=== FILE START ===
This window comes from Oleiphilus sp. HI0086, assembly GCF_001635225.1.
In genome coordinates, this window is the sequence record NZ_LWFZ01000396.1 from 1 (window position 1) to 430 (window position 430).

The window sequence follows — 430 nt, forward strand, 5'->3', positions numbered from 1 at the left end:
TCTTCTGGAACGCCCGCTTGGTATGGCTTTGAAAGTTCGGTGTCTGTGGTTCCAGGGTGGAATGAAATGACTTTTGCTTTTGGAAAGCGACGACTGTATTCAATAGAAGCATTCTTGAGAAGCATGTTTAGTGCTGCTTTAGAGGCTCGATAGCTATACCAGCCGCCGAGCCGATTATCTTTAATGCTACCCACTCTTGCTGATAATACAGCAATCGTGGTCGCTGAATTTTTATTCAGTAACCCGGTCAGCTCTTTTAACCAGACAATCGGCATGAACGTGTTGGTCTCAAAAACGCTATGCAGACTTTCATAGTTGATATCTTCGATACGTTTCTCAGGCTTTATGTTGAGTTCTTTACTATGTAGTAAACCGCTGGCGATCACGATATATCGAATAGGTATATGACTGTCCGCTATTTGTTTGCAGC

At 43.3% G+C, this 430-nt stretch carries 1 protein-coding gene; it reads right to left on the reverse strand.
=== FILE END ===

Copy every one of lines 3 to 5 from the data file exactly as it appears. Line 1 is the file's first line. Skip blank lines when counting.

The window sequence follows — 430 nt, forward strand, 5'->3', positions numbered from 1 at the left end:
TCTTCTGGAACGCCCGCTTGGTATGGCTTTGAAAGTTCGGTGTCTGTGGTTCCAGGGTGGAATGAAATGACTTTTGCTTTTGGAAAGCGACGACTGTATTCAATAGAAGCATTCTTGAGAAGCATGTTTAGTGCTGCTTTAGAGGCTCGATAGCTATACCAGCCGCCGAGCCGATTATCTTTAATGCTACCCACTCTTGCTGATAATACAGCAATCGTGGTCGCTGAATTTTTATTCAGTAACCCGGTCAGCTCTTTTAACCAGACAATCGGCATGAACGTGTTGGTCTCAAAAACGCTATGCAGACTTTCATAGTTGATATCTTCGATACGTTTCTCAGGCTTTATGTTGAGTTCTTTACTATGTAGTAAACCGCTGGCGATCACGATATATCGAATAGGTATATGACTGTCCGCTATTTGTTTGCAGC

At 43.3% G+C, this 430-nt stretch carries 1 protein-coding gene; it reads right to left on the reverse strand.